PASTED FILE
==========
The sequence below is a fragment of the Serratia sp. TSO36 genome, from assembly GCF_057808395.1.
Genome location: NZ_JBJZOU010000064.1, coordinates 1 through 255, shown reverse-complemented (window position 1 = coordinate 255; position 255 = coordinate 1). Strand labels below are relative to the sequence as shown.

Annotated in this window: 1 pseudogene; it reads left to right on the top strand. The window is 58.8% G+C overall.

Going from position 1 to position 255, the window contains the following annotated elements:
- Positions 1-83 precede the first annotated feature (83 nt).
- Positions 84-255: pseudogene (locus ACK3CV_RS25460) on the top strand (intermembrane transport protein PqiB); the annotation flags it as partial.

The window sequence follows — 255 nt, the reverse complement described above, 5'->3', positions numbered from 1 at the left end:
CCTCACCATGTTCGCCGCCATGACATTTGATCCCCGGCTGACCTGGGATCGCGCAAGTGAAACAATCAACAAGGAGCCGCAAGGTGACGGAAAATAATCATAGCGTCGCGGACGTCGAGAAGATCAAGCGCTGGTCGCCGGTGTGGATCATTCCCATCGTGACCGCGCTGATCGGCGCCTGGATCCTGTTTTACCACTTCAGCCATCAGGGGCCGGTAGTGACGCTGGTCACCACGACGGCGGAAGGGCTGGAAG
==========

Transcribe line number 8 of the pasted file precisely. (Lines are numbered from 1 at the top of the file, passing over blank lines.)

CCTCACCATGTTCGCCGCCATGACATTTGATCCCCGGCTGACCTGGGATCGCGCAAGTGAAACAATCAACAAGGAGCCGCAAGGTGACGGAAAATAATCATAGCGTCGCGGACGTCGAGAAGATCAAGCGCTGGTCGCCGGTGTGGATCATTCCCATCGTGACCGCGCTGATCGGCGCCTGGATCCTGTTTTACCACTTCAGCCATCAGGGGCCGGTAGTGACGCTGGTCACCACGACGGCGGAAGGGCTGGAAG